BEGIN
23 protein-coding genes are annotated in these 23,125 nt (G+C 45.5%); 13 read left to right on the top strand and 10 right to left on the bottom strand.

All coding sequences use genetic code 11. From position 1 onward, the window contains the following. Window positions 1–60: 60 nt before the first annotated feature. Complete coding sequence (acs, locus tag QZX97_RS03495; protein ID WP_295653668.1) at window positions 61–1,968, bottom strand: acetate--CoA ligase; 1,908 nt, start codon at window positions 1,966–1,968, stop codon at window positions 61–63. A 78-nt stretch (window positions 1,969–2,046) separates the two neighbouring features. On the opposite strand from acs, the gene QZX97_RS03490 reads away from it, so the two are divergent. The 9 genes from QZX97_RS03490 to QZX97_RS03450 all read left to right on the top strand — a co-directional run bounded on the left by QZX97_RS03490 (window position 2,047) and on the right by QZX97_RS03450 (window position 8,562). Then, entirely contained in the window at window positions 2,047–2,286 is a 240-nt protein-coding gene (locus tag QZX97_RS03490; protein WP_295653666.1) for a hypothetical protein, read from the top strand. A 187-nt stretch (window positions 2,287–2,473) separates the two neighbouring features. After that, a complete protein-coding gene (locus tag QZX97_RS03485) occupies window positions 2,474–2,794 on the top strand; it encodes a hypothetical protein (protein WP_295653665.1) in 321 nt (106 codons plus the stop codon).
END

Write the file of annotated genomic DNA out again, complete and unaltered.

23 protein-coding genes are annotated in these 23,125 nt (G+C 45.5%); 13 read left to right on the top strand and 10 right to left on the bottom strand.

All coding sequences use genetic code 11. From position 1 onward, the window contains the following. Window positions 1–60: 60 nt before the first annotated feature. Complete coding sequence (acs, locus tag QZX97_RS03495; protein ID WP_295653668.1) at window positions 61–1,968, bottom strand: acetate--CoA ligase; 1,908 nt, start codon at window positions 1,966–1,968, stop codon at window positions 61–63. A 78-nt stretch (window positions 1,969–2,046) separates the two neighbouring features. On the opposite strand from acs, the gene QZX97_RS03490 reads away from it, so the two are divergent. The 9 genes from QZX97_RS03490 to QZX97_RS03450 all read left to right on the top strand — a co-directional run bounded on the left by QZX97_RS03490 (window position 2,047) and on the right by QZX97_RS03450 (window position 8,562). Then, entirely contained in the window at window positions 2,047–2,286 is a 240-nt protein-coding gene (locus tag QZX97_RS03490; protein WP_295653666.1) for a hypothetical protein, read from the top strand. A 187-nt stretch (window positions 2,287–2,473) separates the two neighbouring features. After that, a complete protein-coding gene (locus tag QZX97_RS03485) occupies window positions 2,474–2,794 on the top strand; it encodes a hypothetical protein (protein WP_295653665.1) in 321 nt (106 codons plus the stop codon).